After considerable thought, I have come up with a proposition for the commissioner of baseball.
For my part:
I will not ridicule his exorbitant compensation package. I will not roll my eyes, hold my nose, point out that his $17.47 million salary could buy you a brand new NFL commissioner with an NHL commissioner and a couple of accountants on the side or make fun of the fact that his expense account worked out to a per diem of $1,157 every day of the year.
For his part:
Bud Selig will stay the heck out of Tampa Bay's stadium business.
Because you know, eventually, it's coming. Stadium talk may have cooled considerably once the Rays gave up on the idea of the waterfront property, but the issue is not going to vanish forever.
And, at some point in the not-too-distant future, ownership is going to grow frustrated with local bureaucracy and public antipathy, and Selig will make himself available to play the role of bad cop.
To which I say now:
Don't do it.
Don't you dare do it.
There is plenty of room for argument in the question of a new baseball stadium for Tampa Bay. There is the question of whether Tropicana Field provides adequate revenue streams for the Rays, whether downtown St. Petersburg is the best location for the majority of bay area residents, whether Major League Baseball has tangible economic and quality of life benefits for a market and whether taxpayers should be expected to contribute in this endeavor.
These are legitimate, and important, arguments that should be heard within the community.
And the commissioner of baseball has forfeited his right to be a part of that conversation.
Maybe I'm looking at this too emotionally. Too literally. But it strikes me as unseemly that a man making $17.47 million a year — and let's not forget his $461,540 in benefits and $422,590 in expenses — should be pimping for public funding.
Sure, you could argue Selig's income has nothing to do with this situation. That they are unrelated issues and should be argued separately. Except, they seem to bleed all over each other.
You see, whenever he wants to justify the job he has done and support his suggestions that baseball's popularity has never been higher, Selig can point to the $6.5 billion in revenue the game generated in 2008. That goes a long way toward justifying an $18 million compensation package for a sport's CEO.
Yet, whenever a stadium is desired, Selig makes it sound as if owners will go bankrupt if they have to stay in older buildings, or —Heaven Forbid! — foot the entire bill for a new one.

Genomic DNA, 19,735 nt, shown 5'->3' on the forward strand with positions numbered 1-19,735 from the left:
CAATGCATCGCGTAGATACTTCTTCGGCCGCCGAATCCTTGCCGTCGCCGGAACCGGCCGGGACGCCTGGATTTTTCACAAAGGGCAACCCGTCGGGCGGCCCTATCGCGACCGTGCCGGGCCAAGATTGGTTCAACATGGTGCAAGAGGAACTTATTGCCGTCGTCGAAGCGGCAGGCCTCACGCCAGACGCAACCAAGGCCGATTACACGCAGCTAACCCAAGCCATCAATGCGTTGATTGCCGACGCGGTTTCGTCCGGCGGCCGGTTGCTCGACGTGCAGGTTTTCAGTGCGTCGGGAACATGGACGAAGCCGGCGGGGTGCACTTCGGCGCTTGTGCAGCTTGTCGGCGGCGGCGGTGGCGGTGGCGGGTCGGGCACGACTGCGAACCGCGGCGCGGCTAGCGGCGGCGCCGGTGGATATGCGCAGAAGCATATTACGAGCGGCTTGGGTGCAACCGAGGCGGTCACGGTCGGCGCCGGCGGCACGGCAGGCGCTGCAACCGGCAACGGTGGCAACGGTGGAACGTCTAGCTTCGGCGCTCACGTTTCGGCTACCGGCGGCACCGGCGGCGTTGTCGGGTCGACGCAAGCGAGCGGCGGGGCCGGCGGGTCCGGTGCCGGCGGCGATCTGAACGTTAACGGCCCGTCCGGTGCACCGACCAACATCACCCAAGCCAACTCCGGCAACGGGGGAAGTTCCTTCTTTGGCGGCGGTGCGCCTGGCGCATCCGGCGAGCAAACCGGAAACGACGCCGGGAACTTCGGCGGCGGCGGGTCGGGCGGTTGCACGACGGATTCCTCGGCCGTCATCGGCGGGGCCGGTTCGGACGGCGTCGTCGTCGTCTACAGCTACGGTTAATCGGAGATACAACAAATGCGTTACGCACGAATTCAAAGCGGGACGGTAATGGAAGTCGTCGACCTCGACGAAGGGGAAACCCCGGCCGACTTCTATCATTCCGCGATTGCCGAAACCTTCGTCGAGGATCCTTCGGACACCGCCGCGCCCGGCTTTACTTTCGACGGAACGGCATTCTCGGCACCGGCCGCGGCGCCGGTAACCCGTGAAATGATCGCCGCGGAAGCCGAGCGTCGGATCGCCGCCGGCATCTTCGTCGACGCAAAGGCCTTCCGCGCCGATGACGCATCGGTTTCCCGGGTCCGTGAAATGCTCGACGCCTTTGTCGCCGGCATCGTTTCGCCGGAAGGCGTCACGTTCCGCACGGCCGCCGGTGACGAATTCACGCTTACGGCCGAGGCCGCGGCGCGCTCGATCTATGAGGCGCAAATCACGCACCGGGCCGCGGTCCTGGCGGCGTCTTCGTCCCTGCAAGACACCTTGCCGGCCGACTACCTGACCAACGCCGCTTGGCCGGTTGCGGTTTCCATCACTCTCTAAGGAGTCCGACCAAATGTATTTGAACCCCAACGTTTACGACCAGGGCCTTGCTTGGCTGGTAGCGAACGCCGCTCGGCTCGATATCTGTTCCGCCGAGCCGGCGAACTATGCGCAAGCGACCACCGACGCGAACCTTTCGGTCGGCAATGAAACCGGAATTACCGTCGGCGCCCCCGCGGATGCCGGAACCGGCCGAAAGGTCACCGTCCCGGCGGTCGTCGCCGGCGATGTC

All of which raises some questions:
If the overall health of Major League Baseball is so robust, why is there not a fund to help the few struggling franchises get new facilities built? If MLB can afford to hand $18 million to one man for a year's work, why can't it contribute to pay off the debt service at Tropicana Field?
MLB likes to portray communities as partners with their franchises, but aren't the other franchises partners as well? Don't the Red Sox and Yankees have some stake in the financial health of the Marlins and Rays?
Look, this is not an argument against building a new stadium in Tampa Bay. As a sports market, we have a lot of inherent weaknesses, and a more attractive stadium in a more attractive location would help compensate. Maybe I'm naive, but I also believe Stuart Sternberg has been more forthright and openminded than most owners of franchises.
But, once again, this is a community's decision. It should not be browbeaten and it should not be blackmailed.
It should not have the commissioner of baseball say, "I'm hopeful they'll get a new stadium. There is certainly no keeping them there without one," as he once said about the Marlins.
It should not have the commissioner write a letter to ownership saying, "I have decided that in the event you are not able to promptly assure the implementation of the desired ballpark … you may begin to discuss a ballpark with other communities," as he recently wrote to Oakland's managing partner.
Just a few days ago, President Obama talked about the responsibilities of business leaders at a time when they are asking the public to bail them out of a financial crisis.
"We all need to take responsibility," the President said. "And this includes executives at major financial firms who turned to the American people, hat in hand, when they were in trouble, even as they paid themselves their customary lavish bonuses. As I said last week, that's the height of irresponsibility. That's shameful."
I have little doubt a new stadium would ultimately be a plus for this community. The debate is how much, if at all, local residents should be expected to contribute to its construction. That's an argument we should all have a say in.
As for the commissioner, he should keep his thoughts to himself. It's not that I begrudge him his salary. If baseball is that profitable, and owners are willing to pay him that much, I say more power to him.
But Bud Selig's paycheck is way too large to be asking for some of yours or mine.
John Romano can be reached at firstname.lastname@example.org.